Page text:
These findings have been corroborated in the clinical arena: a recent meta-analysis concluded that individuals with a CagA+ H. pylori+ status have an elevated risk of gastric cancer, compared to those with CagAH. pylori+ status [68], suggesting that the CagA protein plays a role in gastric cancer in adults. The CagA protein also activates NF-κB by interacting with the tyrosine 3-monooxygenase/tryptophan 5-monooxygenase activation protein, epsilon (YWHAE, a member of 14-3-3 family protein) [69]. Interestingly, expression of CagA in Drosophila intestinal stem cells has been shown to promote dysregulation of the gut microbiota, resulting in cellular proliferation in the insect’s gut epithelium [70].

Another way in which H. pylori interacts with the host is by injecting CagA into eukaryotic cells using its type IV secretory apparatus [71]. Type IV competence pili are a conserved mechanism for horizontal gene transfer that mediates DNA internalization by binding to DNA at their tip and then retracting [72]. The type IV secretion systems of Gram-negative bacteria mediate a range of biological functions, including exchanging genetic material with other bacteria and inserting oncogenic DNA and effector proteins into eukaryotic host cells [73].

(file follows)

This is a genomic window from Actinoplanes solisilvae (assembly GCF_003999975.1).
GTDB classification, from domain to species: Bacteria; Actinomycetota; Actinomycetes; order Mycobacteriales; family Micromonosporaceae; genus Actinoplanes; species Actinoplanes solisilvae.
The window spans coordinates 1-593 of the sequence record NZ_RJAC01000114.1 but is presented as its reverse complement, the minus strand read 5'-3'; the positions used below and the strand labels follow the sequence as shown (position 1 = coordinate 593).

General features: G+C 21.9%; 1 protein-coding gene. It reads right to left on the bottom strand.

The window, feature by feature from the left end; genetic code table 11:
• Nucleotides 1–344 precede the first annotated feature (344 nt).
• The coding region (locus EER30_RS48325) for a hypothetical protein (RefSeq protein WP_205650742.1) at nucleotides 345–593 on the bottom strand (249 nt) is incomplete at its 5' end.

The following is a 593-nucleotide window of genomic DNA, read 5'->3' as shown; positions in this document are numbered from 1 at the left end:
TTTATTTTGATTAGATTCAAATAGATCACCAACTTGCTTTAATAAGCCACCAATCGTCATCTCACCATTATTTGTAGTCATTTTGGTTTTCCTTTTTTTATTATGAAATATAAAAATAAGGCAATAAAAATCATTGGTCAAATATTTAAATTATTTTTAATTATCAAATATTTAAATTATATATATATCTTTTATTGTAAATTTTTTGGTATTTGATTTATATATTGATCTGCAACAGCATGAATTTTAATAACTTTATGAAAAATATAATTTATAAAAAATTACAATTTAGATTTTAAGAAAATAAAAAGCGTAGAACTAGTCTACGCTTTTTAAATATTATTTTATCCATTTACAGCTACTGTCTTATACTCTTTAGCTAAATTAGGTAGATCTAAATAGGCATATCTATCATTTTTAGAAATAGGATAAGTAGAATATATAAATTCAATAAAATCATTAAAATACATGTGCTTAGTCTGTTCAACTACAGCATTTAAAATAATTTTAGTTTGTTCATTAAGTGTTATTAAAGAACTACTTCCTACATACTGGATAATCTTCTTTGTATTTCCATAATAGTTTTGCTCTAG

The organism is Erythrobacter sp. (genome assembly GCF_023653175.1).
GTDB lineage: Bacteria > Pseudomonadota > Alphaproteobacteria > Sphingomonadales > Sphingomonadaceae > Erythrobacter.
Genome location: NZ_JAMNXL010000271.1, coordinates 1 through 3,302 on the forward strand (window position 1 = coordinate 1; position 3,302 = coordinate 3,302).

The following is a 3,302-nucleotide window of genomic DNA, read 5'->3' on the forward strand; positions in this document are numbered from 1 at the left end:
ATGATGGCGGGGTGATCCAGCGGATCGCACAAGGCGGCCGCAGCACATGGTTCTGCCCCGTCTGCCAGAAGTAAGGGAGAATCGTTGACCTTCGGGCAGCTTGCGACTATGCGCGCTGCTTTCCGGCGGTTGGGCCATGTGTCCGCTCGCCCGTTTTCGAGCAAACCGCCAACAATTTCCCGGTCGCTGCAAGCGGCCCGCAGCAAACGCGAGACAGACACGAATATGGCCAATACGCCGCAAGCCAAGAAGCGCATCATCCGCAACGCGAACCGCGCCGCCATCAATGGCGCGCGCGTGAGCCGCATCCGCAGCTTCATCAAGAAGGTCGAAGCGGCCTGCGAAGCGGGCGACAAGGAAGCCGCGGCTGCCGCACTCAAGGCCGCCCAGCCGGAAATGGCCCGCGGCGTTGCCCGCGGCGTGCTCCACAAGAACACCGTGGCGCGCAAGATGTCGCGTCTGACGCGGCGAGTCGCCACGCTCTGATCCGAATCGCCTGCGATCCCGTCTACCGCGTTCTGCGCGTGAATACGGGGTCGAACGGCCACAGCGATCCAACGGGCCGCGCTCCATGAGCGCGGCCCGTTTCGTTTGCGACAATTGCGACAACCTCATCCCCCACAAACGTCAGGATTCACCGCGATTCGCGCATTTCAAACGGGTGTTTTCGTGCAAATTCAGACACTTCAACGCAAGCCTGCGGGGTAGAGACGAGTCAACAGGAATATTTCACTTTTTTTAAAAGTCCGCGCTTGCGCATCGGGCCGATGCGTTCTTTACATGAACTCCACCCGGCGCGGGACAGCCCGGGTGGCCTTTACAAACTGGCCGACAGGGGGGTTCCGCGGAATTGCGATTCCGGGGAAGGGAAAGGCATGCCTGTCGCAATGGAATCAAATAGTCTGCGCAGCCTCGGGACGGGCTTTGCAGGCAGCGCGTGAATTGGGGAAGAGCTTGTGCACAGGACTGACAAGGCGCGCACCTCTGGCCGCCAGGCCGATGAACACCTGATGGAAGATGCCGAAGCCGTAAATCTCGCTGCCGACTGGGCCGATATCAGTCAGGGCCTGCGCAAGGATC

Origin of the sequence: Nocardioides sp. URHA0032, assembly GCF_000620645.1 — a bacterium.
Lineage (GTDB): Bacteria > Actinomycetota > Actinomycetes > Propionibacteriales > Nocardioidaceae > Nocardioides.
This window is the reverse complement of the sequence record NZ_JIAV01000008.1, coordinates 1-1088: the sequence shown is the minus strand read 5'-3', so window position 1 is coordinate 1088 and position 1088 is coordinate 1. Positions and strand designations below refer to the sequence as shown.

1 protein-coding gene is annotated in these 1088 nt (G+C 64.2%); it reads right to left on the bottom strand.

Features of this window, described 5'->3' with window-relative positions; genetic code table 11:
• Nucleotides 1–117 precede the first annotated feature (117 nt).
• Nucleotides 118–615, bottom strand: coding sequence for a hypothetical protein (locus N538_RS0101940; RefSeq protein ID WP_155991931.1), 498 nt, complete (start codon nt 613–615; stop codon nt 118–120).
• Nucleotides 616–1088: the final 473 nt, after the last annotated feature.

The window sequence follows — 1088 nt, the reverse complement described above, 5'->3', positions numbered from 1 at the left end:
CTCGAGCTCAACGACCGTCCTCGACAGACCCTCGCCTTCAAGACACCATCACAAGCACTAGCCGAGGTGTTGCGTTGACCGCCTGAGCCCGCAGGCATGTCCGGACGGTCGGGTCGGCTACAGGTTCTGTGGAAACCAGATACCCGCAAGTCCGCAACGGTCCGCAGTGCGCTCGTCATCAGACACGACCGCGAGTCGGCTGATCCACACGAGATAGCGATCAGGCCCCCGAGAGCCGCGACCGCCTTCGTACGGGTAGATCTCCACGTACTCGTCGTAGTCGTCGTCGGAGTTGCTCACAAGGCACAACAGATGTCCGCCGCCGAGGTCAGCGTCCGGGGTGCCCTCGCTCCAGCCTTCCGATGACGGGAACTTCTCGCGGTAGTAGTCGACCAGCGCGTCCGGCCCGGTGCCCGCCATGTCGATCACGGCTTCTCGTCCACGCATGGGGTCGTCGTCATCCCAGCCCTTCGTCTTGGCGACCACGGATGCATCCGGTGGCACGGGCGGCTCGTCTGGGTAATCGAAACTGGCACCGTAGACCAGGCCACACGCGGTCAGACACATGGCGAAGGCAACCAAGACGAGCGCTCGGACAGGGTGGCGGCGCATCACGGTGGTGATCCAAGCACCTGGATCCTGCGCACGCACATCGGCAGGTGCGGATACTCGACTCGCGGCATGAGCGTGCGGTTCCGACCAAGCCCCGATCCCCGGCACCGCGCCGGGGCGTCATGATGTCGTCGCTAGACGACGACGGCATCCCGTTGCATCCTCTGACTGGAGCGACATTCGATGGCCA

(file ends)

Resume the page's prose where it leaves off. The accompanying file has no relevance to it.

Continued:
Intriguingly, H. pylori and the plant pathogen Agrobacterium tumefaciens share some similarities, such as the ability to integrate their DNA into eukaryotic host cells by the type IV system. A. tumefaciens infection causes cancer-like malformations in plants called crown galls [74]. In the case of H. pylori, this DNA integration is followed by its recognition by the Toll-like receptor 9 [75]. It would be interesting to determine whether in the context of H. pylori infection of human cells, the type IV secretion system mediates sharing of DNA through such a CagA protein-mediated mechanism. Moreover, it would be interesting to determine if any of the integrated genes play a functional role in gastric cancer [76].

Although the importance of horizontal gene transfer in eukaryotes remains controversial, genomic studies have begun to reveal numerous cases of bacterium-to-eukaryotic gene transfers that may have influenced adaptive evolution in eukaryotes [74]. Donor bacterial species and recipient eukaryotic hosts appear to be more numerous than previously believed [74]. Future interdisciplinary studies comparing H. pylori infection to that of A. tumefaciens and other bacteria capable of integrating DNA into eukaryotic hosts may unravel the intriguing mechanism shared by human cancers and other cell-proliferative phenomena such as plant crown galls.